| || |The Berean Expositor
Volume 20 - Page 182 of 195 Index | Zoom | |
The volume of the Book.
Christ Himself the Faithful Witness.
pp. 53 - 56
Throughout the twenty years ministry of The Berean Expositor it has been taken for
granted that the Scriptures are the inspired Word of God. Of late it has been impressed
upon us that we should do well to give the matter some space. There is nothing so
fundamental as the inspiration of Scripture. Apart from the Word of God we know
nothing of God, Christ, gospel, grace or glory. The ages, if they have a purpose, are
dumb concerning it; we know it not apart from revelation. Creation itself, while it bears
its limited testimony to the invisible power and deity of the Creator, never reveals to the
most patient scientist the sublime message of John 3: 16.
Those who are fully persuaded as to the inspiration of Scripture will rejoice to see
some testimony to that blessed fact in these pages, and those who are sorely pressed by
the evil age in which we live may be strengthened for the conflict by seeing more clearly
the rock foundation of our faith. We believe that we should in our day and generation
give our witness concerning this vital subject.
Having concluded that it is a right and necessary thing to do, we have next to consider
by what means we shall seek the truth concerning the inspiration of Scripture.
It is open to us to attempt to prove the inspiration of Scripture a priori, that is by
demonstrating the necessity for an inspired revelation to be authoritative in matters so
vital and far-reaching. We might first of all wade through the sea of proofs that belong to
the question of the canonicity of the books that make up the Scriptures. We might
attempt an argument based on the marvels of prophetic fulfillment, the sublimity of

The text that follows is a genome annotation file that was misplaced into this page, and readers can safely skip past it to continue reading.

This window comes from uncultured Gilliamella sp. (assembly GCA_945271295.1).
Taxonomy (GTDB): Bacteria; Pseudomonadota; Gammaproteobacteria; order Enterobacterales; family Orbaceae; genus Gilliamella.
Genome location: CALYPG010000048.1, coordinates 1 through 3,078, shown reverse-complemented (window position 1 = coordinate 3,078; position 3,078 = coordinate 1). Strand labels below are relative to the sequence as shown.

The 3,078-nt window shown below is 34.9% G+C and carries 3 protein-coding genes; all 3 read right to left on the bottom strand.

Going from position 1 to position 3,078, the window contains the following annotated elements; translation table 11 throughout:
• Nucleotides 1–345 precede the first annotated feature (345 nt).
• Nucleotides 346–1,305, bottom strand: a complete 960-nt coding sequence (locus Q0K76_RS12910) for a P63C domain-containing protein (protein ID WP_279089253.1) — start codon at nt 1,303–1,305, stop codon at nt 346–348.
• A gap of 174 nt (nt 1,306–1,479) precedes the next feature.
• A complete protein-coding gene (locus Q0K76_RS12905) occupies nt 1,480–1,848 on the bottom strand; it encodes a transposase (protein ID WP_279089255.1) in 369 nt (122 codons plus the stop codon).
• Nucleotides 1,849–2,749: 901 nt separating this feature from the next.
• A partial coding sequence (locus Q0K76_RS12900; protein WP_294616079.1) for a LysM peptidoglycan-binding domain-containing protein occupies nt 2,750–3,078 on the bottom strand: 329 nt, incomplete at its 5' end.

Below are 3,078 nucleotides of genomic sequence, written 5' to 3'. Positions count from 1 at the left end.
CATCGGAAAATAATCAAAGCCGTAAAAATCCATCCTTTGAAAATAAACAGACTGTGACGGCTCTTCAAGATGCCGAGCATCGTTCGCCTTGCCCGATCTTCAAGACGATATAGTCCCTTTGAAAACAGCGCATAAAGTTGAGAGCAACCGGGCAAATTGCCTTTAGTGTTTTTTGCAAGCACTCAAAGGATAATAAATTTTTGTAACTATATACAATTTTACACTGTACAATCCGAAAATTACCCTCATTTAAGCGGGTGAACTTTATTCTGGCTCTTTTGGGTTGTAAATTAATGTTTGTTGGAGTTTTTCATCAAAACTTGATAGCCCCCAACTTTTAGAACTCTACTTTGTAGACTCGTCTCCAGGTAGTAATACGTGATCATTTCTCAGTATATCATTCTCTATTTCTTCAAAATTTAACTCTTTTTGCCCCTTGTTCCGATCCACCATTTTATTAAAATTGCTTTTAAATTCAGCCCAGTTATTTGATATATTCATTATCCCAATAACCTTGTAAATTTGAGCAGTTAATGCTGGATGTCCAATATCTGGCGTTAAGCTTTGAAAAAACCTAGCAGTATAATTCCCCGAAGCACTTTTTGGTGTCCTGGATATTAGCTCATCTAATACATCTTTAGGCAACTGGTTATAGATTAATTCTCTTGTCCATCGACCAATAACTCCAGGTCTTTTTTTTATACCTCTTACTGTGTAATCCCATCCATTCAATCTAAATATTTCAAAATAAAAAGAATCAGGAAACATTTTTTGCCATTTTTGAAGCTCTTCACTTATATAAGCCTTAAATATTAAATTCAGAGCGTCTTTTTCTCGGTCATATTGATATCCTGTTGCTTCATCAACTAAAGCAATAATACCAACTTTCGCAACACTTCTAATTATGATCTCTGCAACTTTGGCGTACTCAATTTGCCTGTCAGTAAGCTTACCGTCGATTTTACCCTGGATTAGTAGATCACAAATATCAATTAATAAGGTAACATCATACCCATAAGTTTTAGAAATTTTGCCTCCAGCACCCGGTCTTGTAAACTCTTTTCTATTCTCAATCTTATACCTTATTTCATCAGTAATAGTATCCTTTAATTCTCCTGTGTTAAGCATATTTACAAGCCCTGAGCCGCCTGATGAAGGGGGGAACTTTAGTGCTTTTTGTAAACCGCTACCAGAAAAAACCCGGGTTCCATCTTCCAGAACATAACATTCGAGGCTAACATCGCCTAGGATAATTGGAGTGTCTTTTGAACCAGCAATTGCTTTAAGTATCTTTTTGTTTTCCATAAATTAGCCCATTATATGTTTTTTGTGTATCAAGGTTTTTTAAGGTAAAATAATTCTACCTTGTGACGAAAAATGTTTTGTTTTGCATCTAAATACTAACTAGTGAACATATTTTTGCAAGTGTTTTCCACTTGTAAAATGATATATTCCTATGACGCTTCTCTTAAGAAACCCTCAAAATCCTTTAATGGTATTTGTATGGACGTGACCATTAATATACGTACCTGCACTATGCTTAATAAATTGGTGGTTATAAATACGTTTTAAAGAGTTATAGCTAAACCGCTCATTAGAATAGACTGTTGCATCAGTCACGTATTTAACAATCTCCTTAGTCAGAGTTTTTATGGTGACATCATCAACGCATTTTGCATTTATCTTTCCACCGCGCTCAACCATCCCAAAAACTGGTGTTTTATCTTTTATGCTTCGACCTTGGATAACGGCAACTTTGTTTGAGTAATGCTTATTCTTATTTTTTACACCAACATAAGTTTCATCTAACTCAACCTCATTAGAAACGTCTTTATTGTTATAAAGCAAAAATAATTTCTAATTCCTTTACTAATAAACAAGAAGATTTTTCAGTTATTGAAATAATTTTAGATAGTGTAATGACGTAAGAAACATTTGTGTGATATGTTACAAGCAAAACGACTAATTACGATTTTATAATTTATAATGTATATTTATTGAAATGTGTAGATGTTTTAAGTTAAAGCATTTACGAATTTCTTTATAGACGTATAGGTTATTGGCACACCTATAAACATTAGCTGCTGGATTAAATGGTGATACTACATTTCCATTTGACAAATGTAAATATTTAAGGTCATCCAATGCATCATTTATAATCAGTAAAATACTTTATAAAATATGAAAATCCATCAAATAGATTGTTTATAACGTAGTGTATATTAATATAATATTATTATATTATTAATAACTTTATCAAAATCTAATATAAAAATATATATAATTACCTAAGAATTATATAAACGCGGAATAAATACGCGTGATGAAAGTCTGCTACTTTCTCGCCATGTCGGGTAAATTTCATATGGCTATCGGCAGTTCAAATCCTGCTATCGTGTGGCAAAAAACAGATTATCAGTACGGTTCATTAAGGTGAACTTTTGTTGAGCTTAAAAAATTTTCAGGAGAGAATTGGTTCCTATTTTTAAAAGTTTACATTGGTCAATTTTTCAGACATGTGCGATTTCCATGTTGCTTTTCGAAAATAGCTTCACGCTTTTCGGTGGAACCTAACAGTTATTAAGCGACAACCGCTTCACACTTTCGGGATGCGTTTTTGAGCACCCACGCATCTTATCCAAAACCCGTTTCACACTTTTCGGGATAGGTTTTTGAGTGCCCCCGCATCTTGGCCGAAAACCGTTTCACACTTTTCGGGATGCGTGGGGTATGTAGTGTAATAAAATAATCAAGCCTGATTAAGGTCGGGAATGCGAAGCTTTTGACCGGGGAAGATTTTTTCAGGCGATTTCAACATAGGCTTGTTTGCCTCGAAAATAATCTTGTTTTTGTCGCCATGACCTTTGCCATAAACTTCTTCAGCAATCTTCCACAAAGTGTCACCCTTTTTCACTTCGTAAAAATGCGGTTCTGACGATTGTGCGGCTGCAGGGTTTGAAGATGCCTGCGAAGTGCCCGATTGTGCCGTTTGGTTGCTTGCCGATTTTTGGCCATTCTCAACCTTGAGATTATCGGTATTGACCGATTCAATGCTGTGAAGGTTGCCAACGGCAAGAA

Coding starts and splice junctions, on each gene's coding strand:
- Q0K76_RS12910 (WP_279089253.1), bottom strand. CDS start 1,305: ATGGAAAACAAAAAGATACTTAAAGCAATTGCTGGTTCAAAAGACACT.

scriptural doctrine, the mighty sweep of the purpose of the ages. We pass all these by,
however, for an argument that is nearer to the heart of things.
The readers of these pages are not infidels but believers--believers in Christ, and we
know no argument so final or so full as a presentation of what the Lord Jesus Christ
Himself taught concerning the truth, accuracy and authority of the Scriptures. If we
admit that He could possibly be mistaken in this or any matter, all argument is at an end.
What do we care whether Moses is fact or fiction if Christ be fallible? How does it
concern us that Paul held such ravishing views of the person and glory of his Lord, if that
Lord did not know a tithe of what the youngest student in our Higher Critical Colleges
takes for granted? For us in this matter, as in all others, Christ is all, and we are fully
prepared to allow the whole question of the inspiration and authority of Scripture to be
settled for us by the attitude and teaching of our Lord:--
"The disciple is not above his master, nor the servant above his lord. It is enough for
the disciple that he be as his master, and the servant as his lord" (Matt. 10: 24, 25).